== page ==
Gay rights groups in the US have complained after the country's top military commander said he believed homosexual acts were "immoral".
US service staff can be dismissed if they reveal themselves as gay
Marine General Peter Pace, Chairman of the Joint Chiefs of Staff, said he backed the Pentagon's "don't ask, don't tell" policy regarding homosexuality.
The policy bans homosexual acts between members of the military.
A gay rights group called the comments "a slap in the face to gay men and women serving with honour and bravery".
Joe Solomonese, president of Human Rights Campaign, said: "What is immoral is to weaken our national security because of personal prejudices."
Under the "don't ask, don't tell" policy, introduced in 1993 to relax a complete ban on gays, commanders are not allowed to enquire about the sexual orientation of their personnel.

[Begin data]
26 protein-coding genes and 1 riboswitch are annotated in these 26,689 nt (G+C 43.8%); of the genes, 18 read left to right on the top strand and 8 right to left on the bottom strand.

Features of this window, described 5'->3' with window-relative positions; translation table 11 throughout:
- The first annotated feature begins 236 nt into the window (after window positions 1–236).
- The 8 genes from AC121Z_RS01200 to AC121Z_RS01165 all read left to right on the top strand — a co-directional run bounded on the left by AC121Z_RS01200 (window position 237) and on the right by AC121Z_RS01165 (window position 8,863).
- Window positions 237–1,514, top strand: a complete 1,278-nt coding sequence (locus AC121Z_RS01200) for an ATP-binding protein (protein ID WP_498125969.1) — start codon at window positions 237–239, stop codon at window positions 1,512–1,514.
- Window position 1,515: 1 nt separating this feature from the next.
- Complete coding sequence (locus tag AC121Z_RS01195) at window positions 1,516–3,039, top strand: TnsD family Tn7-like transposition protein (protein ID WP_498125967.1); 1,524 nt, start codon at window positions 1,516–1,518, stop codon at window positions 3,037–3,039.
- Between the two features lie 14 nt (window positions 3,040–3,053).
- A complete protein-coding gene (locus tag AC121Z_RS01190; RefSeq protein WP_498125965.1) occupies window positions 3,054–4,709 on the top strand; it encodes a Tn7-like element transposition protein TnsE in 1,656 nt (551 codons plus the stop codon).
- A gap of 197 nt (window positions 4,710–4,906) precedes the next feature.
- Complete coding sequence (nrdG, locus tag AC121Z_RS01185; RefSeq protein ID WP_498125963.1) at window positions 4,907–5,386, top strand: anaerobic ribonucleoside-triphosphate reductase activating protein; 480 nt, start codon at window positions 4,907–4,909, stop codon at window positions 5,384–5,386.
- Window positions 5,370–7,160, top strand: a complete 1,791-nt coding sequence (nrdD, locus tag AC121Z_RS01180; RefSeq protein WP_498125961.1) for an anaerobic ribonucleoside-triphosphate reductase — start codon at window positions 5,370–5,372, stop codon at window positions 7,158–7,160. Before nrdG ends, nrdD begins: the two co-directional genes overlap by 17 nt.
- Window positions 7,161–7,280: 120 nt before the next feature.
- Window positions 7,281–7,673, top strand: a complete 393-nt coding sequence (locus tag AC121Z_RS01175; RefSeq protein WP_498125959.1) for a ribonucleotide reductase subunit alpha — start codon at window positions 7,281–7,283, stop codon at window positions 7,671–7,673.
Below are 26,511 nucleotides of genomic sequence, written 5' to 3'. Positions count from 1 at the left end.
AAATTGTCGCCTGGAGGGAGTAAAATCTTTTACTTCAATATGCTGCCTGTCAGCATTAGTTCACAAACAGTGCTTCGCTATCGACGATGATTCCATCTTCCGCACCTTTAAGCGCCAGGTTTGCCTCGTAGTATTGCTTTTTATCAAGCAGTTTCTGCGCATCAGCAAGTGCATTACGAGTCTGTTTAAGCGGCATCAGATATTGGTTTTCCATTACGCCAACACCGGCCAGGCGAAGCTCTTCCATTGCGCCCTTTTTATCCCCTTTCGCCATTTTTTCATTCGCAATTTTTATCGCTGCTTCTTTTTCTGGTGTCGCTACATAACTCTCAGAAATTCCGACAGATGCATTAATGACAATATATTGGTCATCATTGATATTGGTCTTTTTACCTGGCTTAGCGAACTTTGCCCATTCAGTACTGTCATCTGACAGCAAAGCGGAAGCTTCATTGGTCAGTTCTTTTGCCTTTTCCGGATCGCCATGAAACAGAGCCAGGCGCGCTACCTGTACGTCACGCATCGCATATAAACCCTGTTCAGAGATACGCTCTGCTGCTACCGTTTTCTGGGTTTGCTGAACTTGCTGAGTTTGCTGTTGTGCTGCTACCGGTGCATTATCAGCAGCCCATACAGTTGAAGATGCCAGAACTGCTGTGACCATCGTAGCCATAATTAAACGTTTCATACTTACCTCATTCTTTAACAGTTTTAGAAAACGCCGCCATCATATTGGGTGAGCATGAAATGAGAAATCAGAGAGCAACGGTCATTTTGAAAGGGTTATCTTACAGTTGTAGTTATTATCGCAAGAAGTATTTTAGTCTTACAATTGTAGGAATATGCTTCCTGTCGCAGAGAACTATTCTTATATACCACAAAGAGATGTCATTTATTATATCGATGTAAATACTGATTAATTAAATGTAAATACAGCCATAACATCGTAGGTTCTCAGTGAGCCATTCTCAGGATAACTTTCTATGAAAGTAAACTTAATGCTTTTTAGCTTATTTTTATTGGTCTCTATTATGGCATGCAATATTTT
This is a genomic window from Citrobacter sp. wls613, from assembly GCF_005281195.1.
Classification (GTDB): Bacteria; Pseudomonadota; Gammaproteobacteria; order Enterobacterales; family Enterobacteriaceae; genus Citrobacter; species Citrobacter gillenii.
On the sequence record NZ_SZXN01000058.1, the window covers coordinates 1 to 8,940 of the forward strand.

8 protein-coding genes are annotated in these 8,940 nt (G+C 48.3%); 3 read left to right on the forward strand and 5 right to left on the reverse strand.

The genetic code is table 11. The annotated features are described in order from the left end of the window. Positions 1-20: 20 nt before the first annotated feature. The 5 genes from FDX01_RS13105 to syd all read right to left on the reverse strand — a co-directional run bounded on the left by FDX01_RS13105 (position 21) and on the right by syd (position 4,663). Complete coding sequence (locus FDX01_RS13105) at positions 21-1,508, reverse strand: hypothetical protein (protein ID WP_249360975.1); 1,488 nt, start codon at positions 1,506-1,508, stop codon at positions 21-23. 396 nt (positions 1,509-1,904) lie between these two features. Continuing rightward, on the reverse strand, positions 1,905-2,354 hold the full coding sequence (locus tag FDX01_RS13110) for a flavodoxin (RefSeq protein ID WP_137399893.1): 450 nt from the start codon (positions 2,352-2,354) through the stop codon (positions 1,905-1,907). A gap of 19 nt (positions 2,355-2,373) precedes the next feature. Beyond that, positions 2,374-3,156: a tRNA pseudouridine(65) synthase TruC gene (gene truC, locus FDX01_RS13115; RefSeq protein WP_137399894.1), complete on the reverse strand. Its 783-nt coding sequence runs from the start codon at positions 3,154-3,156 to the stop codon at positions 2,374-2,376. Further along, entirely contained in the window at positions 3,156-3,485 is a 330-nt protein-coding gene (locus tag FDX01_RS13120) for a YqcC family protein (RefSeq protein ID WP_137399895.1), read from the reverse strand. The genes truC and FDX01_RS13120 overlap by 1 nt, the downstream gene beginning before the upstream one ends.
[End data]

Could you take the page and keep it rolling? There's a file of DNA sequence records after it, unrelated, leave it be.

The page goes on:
Soldiers, sailors and air force staff are not supposed to reveal their homosexuality, and are banned from engaging in homosexual acts.
"I believe homosexual acts between two individuals are immoral and that we should not condone immoral acts," Gen Pace told the Chicago Tribune.
"As an individual, I would not want [acceptance of gay behaviour] to be our policy, just like I would not want it to be our policy that if we were to find out that so-and-so was sleeping with somebody else's wife, that we would just look the other way, which we do not. We prosecute that kind of immoral behaviour," he said.
After the controversy broke out, Gen Pace issued a statement seeking to defuse criticism.
He did not apologise but said he "should have focused more on my support of the policy and less on my personal moral views".
Critics of the "don't ask, don't tell" policy say it is discriminatory and also counterproductive - as it may undermine recruitment as the US military is struggling to maintain forces in Iraq and Afghanistan.
A 2005 government audit said 10,000 troops, including more than 50 specialists in Arabic, have been discharged because of the policy.